Of course later in life your cost of insurance is going to get more expensive! You're a higher risk!

Common sense! But taking that all into account, it's expensive compared to what?!? The illustrations that show your cash value is already taking the COI into account. Did that person just looking at the COI and not bother to look at the interest gained?

Would you rather have that money in a 401k where you are at substantial risk for loss next time the market decides to take a nose dive and ruin millions of people's retirement plans, as well as be subject to taxation at almost 50%? Or maybe you would rather have it in a Roth-IRA which is still in the tax never bucket, but still pay exorbitant fees, not have the luxury of a guaranteed rate of return, liquidity before the age of 59 1/2 (without penalty), or the flexibility to put more than $5,500/year into it? In an FFIUL, at least I know that whatever the cash value at the end of the rainbow is, it is mine tax free + penalty free. I know that if I suffer a disability that requires long term care I can draw down from my death benefit to pay for my care without being a financial burden to my family (also tax free).

I know that WHEN I die, even assuming I get the worst rate of return possible, the premiums I put in will still be less than what the death benefit is and ultimately is still the best investment into my beneficiaries (also tax free). People who complain about FFIULs are probably the same people who would drive a Ferrari for the first time, crash it and blame the car bc they didn't know how to drive a stick shift.

Of course you will crash it, you didn't know how to drive it in the first place. Is that the Ferrari's fault?

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Anon, you ask "...[the FFIUL] is expensive compared to what?!?..." The answer: compared to *just about everything else.* This includes stuffing your money under the mattress.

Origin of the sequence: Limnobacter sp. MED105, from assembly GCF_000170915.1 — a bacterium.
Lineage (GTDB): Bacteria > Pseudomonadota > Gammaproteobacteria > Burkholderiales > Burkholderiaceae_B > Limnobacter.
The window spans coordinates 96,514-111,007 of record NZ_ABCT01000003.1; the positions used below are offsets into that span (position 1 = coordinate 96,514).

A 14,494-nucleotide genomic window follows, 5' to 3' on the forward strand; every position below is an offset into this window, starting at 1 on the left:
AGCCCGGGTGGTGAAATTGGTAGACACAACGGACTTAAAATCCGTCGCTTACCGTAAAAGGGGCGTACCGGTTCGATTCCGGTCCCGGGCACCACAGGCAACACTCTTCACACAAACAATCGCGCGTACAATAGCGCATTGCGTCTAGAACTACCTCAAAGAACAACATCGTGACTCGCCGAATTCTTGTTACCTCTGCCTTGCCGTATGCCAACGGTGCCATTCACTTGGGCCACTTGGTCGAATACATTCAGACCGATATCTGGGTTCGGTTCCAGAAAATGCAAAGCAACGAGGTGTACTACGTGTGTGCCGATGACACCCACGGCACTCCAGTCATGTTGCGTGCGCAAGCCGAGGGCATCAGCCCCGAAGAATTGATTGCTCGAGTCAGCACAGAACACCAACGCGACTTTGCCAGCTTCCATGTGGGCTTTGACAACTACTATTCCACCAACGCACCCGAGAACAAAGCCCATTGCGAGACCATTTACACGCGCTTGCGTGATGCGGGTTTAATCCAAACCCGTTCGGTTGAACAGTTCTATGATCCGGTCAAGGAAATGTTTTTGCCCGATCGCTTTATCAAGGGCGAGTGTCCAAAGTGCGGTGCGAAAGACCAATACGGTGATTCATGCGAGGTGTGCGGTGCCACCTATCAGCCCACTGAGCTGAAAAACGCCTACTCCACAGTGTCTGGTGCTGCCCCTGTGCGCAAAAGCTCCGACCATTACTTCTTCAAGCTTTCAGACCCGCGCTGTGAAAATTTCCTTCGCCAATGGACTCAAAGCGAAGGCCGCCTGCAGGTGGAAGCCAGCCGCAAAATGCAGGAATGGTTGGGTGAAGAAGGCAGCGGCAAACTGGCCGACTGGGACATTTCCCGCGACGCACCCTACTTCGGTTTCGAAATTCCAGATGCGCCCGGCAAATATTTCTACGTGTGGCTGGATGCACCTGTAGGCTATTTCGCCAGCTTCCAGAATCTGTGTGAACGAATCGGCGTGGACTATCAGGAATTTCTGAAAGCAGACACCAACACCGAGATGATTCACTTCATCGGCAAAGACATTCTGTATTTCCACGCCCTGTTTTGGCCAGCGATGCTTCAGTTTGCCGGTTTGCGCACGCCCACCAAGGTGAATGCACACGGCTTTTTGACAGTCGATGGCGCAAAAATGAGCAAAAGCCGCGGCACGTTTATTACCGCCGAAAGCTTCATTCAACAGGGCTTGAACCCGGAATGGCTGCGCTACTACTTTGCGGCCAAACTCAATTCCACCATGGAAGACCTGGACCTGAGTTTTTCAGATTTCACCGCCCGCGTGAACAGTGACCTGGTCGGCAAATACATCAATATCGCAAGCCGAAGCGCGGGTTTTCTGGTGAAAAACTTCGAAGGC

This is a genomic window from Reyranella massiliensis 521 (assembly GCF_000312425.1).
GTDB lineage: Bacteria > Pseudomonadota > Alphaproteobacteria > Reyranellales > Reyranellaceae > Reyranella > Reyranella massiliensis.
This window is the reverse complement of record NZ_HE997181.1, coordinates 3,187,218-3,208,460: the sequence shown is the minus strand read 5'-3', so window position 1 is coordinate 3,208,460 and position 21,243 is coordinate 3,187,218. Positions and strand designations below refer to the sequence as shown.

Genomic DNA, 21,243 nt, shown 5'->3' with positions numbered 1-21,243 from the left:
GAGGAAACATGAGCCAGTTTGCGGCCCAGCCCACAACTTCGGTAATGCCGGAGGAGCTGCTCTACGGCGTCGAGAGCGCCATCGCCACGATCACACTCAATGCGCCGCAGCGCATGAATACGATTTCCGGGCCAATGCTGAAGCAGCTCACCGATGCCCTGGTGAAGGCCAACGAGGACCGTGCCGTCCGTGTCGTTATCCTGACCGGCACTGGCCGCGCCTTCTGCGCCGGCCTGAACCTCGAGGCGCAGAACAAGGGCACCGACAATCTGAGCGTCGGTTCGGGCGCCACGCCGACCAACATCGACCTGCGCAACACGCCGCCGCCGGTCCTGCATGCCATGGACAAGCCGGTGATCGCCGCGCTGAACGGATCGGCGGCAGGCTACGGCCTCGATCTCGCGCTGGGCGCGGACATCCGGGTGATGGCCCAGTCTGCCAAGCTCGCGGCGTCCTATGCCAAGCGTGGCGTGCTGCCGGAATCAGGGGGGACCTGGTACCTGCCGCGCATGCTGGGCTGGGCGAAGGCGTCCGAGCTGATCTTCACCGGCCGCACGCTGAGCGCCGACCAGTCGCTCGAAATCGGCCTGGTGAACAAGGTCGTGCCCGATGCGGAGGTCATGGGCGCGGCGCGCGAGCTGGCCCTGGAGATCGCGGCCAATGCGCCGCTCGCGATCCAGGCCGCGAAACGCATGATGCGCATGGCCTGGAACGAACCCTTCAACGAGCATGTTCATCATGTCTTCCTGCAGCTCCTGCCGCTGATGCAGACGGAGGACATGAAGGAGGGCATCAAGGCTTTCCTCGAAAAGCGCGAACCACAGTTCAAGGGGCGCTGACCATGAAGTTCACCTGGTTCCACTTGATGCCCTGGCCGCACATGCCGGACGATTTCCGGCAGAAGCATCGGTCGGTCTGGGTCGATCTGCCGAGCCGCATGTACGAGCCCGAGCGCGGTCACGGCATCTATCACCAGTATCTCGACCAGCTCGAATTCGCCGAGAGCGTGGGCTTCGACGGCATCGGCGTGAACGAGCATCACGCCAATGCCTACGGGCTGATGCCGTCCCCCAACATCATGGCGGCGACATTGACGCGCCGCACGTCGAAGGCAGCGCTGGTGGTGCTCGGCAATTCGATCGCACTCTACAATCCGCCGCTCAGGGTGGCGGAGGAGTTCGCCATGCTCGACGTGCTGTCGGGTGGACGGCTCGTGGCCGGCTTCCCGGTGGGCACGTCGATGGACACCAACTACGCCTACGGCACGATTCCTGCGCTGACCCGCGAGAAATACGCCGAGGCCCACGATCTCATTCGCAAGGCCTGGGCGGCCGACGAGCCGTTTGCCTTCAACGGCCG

Anon, it's no sense you going on about tax and retirement compares when the FFIUL holder is virtually *guaranteed* to lose the FFIUL--and LOSE EVERYTHING, including his death bennie and the $100,000s he poured into it.

Anon, as currently structured and horribly overillustrated at 6, 7, 8% and higher--the policyholder can expect a long-term CAGR of at most 2.5--4%--few if any of these policy will even survive to retirement.

As an investment vehicle, the FFIUL is not a whole lot better than a basic low-return savings account, yet soaks you for hundreds, even thousands, of dollars per year in fees.

Thanks for reading.


There is a small print that says gains are projected not promised. However, COIs are guaranteed to go up.

The policy fees, which certainly beat the promised 0.75% or 1% floor in return rate. When was the last time you check your interest gain with your FFIUL policy? What was it averaging the past year? As an agent you should have been made aware of the illustrated rate trending down recently, per regulation.

On another note, the money is not yours fully as it is called a borrow against your policy value, meaning you either have to pay it back into or risk defaulting your policy because of $100G+ yearly guaranteed cost of insurance in late life that will just keep increasing until the (short) end of that rainbow.

Lastly, IULs are an insurance product, not an investment, or a savings vehicle, as rightly stated so in the small print.

Plus, an insurance agent is not allowed to give tax advices (although you probably suck at it). Doing otherwise can be charged with misrepresentation the IUL products.

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